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Real Live College Girl Allie: How to Meet a Sorority Girl & Trust Issues in LDR’s

Calling all GUYS: wish you could get inside a girl’s head?  Think the Kardashians are some kind of Armenian folk band?  Want to know why carnations are a (really) bad choice?  Real Live College Girl Allie will now take your questions.  Oh, and girls: feel free to send the baffled boys you know this way.

Do sorority girls automatically prefer fraternity guys?  I’m not in a fraternity and don’t have a lot of opportunities to party with them. What can I do to get myself in the game?

–Wondering at William and Mary

Dear Wondering,

Wonder no more.  I am (don’t get too excited) a “sorority girl,” and while I don’t want to speak for my culture (Greek), I can speak for myself.  The answer is no.  I don’t automatically prefer a guy simply because he was willing to spend a semester of his life getting paddled by a bunch of raucous (read: wasted) upperclassmen. 

You are right though; I do seem to know more guys who are in fraternities than those who aren’t.  But don’t you see, Wondering?  You have an ADVANTAGE.  I don’t see you every weekend.  I don’t know what you’re doing.  And that’s the fun of it!  Girls love mystery.  Did you ever wonder why we read all those Nancy Drew books in grade school?  Ugh, now my gag reflex is kicking in thinking about that god-awful Emma Roberts movie version that came out in 2007.  Anyway, what I’m saying is, use the fact that “sorority girls” don’t know you to your advantage.  How do you do this?  Let me educate you about a little thing in the Greek system known as a philanthropy event.  I’m sure you’ve heard them advertised on campus, but basically, sororities hold glorified fundraisers to benefit philanthropic organizations.  They usually require nice people (like you) to show up and donate a couple bucks to the cause.  That’s where you come in, Wondering.  Next time Zeta Beta Zeta is having Cookies for the Cure, grab a couple buddies and head out.  Make nice with a couple sisters, make sure enough girls see your face (so you know, uh, look good), and split.  Then you’ll have this situation on your hands:

Srat Girl 1: Did you see that cute guy over by the macaroons?

Srat Girl 2: Yeah, OMG, who was that?

Srat Girl 1: Idk, is he in Omega Chi?

Srat Girl 2: No, I know all the Omega Chis.

Srat Girl 1: Oh you know them alright.

Srat Girl 2: OMG, shut up!

Srat Girl 1: You shut up!  Who was that guy?

Srat Girl 2: I think Ashley said he was on the Frisbee Team.

Srat Girl 1: Frisbee Team?

Srat Girl 2: Whatever, let’s go to their next game, or like, match, or something.

Srat Girl 1: Done and done!

You see that, Wondering?  They love you!  Are you on the Frisbee Team?  It was just a guess.  Anyway, all you’ve gotta do is make yourself a little bit visible, and all those cute srat stars will be dying to know who you are.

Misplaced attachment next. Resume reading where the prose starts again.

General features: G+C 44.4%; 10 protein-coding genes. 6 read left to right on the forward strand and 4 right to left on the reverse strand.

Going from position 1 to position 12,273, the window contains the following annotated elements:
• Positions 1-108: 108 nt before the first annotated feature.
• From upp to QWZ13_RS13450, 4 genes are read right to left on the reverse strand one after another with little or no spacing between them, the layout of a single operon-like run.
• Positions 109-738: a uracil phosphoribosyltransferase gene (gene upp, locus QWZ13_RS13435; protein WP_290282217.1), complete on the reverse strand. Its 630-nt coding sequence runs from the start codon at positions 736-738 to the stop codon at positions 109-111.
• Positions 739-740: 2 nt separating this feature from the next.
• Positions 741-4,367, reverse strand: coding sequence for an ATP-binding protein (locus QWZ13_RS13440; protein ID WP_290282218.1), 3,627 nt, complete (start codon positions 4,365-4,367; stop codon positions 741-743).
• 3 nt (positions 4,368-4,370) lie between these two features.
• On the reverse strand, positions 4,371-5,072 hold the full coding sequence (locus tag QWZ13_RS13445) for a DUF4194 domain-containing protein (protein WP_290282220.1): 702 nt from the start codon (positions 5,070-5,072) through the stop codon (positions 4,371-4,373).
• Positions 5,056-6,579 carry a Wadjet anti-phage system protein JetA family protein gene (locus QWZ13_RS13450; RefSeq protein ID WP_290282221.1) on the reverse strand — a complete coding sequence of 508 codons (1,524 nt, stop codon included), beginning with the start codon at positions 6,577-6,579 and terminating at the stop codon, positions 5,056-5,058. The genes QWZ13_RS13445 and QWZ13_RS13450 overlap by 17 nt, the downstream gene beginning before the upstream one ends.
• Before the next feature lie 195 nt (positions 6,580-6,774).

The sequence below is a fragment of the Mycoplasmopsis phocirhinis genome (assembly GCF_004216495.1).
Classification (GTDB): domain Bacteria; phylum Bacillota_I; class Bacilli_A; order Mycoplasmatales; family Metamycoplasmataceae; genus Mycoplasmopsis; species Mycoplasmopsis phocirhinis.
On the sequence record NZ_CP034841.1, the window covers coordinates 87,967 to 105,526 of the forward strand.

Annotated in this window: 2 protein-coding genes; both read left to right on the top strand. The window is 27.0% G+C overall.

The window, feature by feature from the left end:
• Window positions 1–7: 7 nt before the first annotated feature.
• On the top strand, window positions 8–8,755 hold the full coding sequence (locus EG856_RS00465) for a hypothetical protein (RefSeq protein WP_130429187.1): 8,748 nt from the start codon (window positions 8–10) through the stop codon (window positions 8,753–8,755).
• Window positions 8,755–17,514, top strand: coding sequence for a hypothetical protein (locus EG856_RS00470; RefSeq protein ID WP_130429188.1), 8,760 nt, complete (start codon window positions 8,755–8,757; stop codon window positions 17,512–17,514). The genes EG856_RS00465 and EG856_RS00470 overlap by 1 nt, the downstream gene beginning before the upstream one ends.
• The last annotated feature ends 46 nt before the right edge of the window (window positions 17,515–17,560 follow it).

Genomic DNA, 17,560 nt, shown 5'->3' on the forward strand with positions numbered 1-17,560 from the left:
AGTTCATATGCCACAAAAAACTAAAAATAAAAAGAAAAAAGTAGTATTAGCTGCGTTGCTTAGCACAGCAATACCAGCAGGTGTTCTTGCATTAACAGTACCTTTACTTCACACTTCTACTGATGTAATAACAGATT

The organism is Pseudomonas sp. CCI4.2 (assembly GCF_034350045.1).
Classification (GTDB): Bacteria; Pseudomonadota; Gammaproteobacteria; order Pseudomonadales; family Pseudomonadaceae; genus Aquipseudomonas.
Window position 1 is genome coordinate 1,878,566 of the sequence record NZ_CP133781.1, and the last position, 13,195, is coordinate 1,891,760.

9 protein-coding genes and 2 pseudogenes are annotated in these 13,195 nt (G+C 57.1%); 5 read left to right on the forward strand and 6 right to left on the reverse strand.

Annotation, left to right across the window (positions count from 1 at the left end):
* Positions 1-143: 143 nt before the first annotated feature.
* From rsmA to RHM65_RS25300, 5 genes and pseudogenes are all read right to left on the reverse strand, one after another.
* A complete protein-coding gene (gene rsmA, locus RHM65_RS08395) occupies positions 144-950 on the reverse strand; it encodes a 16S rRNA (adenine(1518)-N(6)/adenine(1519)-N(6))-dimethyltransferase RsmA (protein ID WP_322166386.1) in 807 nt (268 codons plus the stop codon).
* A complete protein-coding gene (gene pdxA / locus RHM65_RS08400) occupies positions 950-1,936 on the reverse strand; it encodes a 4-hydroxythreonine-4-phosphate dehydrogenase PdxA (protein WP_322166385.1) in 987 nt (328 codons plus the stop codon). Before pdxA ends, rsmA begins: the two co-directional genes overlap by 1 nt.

Sorority girls from the popular TV show Greek (study up) participate in a philanthropy event.

I’m in a long-distance relationship, and although I trust and love my girlfriend, I have a suspicion she’s cheating on me. How can I ask her about this, without offending her?

–Have a Hunch at Harvard

Dear Harvard,

You have a hunch?  If you truly trust your GF, why are you suspicious?  I know long distance can make you crazy, but if all other aspects of your relationship are kosher, there’s no reason to think she’s cheating.  If you still do (think she’s getting around, that is), there is NO GOOD WAY to ask her if this is the case.  Think about the possibilities:

  1. You ask her, and she says no.  Commence huge fight.  “Are you saying you don’t trust meee?!?!?!??!!!!!”
  2. You ask her, and she says yes.  Well, she’s cheating.  There you have it.  What are you gonna do?

The thing is, unless you’re one hundred percent sure she’s dogging you, nothing good can come from asking her, and if you’re one hundred percent sure she’s dogging you, what are you still reading this for?  Don’t you have a long distance breakup call to make?

If you really think you must say something to her, don’t come right out and accuse her.  Ask her a specific question, such as “I noticed you have a lot of recent Facebook pictures with John So-and-So.  Is he cool?  I’d love to meet him when I visit.” Her reaction should tell you whether to be more or less suspicious.  It’s your call from there how to handle it, but know that no one likes their integrity to be questioned, especially by someone they care about.


Allie Jones is an English and American Studies double major at the College of William and Mary.  She's interned at W magazine and is currently the Senior News Editor at The Virginia Informer.  When she’s not chatting up colonial impersonators in Williamsburg, Allie drinks too much black coffee and thinks about going to the gym. She enjoys singing for her friends and planning parties for her chapter of Kappa Kappa Gamma. Allie looks up to Liz Lemon, Carrie Bradshaw and Jon Stewart; 2 ½ of which, she realizes, are fictional characters. You can find out more about the high-brow television programs she watches over at her Twitter, @allierileyjones. 
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